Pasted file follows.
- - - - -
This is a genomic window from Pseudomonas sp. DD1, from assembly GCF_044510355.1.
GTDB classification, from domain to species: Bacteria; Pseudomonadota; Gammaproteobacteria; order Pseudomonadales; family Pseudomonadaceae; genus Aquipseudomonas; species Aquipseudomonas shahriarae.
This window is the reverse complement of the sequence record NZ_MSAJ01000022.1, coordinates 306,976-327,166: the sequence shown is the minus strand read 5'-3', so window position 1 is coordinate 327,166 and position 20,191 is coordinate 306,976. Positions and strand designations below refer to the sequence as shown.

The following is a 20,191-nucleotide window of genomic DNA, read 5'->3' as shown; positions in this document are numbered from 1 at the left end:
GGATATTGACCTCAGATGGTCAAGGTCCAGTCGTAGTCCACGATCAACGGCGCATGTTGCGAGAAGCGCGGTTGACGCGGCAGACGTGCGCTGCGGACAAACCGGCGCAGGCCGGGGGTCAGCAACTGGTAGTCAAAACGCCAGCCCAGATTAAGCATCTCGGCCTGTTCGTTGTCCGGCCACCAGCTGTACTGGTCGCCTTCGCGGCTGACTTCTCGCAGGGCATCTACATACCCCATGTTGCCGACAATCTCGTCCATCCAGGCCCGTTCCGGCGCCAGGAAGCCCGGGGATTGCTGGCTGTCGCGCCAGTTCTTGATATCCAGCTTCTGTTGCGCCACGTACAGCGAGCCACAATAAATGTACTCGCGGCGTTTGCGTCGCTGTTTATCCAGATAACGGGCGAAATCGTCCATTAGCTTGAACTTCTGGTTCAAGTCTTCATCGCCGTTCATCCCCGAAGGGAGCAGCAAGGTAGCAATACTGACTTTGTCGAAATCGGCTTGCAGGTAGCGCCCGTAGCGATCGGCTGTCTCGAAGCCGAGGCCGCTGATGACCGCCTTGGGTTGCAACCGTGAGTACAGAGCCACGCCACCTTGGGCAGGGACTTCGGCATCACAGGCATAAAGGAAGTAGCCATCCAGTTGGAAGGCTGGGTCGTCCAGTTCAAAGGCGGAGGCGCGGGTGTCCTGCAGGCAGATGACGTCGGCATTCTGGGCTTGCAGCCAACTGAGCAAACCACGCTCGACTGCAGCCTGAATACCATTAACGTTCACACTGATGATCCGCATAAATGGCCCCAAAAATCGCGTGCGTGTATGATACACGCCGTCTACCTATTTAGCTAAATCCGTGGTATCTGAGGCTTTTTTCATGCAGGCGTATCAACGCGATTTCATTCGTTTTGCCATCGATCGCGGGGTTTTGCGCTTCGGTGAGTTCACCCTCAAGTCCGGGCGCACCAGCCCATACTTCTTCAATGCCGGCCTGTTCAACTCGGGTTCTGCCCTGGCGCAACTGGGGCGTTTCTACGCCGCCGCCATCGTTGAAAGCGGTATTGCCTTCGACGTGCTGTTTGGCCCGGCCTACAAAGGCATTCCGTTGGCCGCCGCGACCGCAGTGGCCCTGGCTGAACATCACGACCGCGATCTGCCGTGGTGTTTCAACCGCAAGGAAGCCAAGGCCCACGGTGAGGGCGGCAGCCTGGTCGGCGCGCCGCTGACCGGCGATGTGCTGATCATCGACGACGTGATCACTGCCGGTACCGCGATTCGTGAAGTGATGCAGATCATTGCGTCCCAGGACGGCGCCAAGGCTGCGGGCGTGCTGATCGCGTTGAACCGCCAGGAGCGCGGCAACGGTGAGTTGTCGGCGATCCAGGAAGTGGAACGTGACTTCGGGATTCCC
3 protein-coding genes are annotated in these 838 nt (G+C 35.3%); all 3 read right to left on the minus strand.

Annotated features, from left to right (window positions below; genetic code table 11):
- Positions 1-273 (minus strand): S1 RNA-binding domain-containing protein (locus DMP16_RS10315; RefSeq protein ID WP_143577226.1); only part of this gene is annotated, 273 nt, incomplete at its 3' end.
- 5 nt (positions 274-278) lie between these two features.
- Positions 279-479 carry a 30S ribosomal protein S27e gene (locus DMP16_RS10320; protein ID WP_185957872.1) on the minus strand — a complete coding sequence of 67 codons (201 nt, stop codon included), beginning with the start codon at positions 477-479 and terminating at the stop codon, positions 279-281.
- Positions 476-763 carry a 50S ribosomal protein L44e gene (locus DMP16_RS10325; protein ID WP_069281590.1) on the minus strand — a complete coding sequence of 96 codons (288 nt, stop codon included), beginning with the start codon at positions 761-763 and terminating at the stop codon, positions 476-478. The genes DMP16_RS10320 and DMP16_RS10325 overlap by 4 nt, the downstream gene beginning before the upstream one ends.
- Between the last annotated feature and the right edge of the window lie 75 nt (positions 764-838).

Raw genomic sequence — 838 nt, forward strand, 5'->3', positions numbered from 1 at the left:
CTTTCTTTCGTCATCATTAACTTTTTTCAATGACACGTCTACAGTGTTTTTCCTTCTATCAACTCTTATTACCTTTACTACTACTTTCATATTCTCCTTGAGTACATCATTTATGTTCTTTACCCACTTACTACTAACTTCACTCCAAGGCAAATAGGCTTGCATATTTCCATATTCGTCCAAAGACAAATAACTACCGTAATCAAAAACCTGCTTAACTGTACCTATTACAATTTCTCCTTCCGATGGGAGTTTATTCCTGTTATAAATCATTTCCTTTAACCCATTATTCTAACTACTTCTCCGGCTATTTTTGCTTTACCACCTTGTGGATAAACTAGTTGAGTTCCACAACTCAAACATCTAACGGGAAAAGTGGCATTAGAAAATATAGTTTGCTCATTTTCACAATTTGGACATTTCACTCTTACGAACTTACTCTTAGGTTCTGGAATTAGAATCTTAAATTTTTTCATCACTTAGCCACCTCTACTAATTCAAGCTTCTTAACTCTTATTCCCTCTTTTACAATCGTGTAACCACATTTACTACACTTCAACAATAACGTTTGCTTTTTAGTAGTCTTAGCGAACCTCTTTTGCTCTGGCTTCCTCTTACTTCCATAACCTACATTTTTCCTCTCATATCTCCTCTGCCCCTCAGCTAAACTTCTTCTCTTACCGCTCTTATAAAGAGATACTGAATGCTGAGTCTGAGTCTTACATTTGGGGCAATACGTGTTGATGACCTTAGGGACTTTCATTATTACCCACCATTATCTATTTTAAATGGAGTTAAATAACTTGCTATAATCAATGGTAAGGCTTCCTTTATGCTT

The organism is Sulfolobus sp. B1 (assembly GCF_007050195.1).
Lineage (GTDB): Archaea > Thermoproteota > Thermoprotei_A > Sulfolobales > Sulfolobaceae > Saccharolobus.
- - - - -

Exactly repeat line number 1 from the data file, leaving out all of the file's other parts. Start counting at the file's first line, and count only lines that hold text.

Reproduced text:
This is a genomic window from Pseudomonas sp. DD1, from assembly GCF_044510355.1.